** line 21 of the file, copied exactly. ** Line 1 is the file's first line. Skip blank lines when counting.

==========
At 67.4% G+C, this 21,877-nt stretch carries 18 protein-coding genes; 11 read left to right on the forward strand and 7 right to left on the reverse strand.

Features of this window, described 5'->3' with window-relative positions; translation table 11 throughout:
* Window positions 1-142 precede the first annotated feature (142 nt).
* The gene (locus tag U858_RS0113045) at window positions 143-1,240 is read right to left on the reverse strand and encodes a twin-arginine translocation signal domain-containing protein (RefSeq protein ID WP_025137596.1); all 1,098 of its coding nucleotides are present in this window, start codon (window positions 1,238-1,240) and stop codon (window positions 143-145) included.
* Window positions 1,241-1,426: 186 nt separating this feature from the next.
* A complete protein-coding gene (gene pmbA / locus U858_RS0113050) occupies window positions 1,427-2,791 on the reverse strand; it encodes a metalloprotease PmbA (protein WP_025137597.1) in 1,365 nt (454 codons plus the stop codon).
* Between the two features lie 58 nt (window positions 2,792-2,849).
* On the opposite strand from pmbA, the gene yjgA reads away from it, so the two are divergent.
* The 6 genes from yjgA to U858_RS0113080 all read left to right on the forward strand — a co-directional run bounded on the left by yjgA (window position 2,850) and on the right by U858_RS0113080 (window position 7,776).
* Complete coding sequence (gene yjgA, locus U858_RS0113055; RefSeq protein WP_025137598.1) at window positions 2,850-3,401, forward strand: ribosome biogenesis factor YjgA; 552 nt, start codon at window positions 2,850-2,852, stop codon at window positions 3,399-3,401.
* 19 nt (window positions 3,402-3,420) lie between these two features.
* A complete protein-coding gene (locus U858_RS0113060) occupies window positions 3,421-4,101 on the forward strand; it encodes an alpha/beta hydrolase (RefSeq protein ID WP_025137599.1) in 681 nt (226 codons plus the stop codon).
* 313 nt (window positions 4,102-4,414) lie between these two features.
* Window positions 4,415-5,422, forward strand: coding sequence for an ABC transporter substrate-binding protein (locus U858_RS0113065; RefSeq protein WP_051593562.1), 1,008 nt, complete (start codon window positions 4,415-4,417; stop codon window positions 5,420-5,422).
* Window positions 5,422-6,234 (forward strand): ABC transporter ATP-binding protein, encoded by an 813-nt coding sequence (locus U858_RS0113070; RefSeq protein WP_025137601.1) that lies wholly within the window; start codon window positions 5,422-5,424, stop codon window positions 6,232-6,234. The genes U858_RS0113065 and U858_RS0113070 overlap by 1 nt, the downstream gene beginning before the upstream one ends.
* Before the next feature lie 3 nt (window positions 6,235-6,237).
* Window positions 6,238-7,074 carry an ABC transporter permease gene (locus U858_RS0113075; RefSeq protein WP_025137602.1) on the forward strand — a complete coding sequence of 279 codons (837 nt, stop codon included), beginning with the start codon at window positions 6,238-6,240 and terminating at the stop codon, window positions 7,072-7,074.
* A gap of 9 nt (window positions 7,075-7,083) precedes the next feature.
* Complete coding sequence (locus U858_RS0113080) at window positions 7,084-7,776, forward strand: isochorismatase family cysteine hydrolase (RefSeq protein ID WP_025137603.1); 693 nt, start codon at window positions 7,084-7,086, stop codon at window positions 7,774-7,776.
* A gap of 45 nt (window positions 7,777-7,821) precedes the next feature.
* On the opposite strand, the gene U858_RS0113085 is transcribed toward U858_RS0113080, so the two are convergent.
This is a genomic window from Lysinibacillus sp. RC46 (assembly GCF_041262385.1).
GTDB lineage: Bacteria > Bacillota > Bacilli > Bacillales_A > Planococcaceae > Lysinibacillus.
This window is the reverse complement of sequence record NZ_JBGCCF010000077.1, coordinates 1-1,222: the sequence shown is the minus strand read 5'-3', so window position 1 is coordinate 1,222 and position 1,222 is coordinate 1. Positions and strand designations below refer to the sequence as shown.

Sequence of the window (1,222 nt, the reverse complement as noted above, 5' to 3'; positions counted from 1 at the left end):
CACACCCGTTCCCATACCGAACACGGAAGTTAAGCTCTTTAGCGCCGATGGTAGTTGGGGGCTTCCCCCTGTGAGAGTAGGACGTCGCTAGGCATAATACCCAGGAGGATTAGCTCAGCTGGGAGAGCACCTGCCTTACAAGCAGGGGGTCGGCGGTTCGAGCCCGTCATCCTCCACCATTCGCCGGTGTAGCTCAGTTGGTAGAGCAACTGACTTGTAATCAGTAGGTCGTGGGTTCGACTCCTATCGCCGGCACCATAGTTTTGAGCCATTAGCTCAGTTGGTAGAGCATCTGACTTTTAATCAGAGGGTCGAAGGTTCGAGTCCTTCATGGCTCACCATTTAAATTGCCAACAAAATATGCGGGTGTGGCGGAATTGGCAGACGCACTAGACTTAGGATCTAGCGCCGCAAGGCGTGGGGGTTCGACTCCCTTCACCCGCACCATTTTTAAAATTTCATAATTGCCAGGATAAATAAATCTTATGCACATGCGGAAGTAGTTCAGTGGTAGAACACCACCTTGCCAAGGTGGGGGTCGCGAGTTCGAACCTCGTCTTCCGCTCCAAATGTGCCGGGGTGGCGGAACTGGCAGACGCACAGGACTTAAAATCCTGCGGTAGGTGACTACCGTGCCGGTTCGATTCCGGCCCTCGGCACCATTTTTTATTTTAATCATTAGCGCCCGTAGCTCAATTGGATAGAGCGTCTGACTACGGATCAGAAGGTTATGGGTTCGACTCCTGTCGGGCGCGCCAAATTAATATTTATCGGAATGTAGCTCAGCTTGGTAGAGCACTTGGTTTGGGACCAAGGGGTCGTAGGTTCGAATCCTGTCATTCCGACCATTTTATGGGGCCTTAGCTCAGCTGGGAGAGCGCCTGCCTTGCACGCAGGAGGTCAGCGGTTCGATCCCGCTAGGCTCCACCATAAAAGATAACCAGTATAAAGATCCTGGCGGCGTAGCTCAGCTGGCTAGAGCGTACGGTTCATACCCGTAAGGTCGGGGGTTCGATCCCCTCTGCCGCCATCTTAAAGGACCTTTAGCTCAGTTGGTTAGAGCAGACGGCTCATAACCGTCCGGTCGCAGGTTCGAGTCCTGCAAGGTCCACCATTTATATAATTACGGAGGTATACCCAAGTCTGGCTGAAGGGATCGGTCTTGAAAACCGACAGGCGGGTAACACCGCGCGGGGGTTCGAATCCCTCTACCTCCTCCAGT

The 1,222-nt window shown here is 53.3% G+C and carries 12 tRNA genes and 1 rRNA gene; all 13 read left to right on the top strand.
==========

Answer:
* On the opposite strand, the gene U858_RS0113085 is transcribed toward U858_RS0113080, so the two are convergent.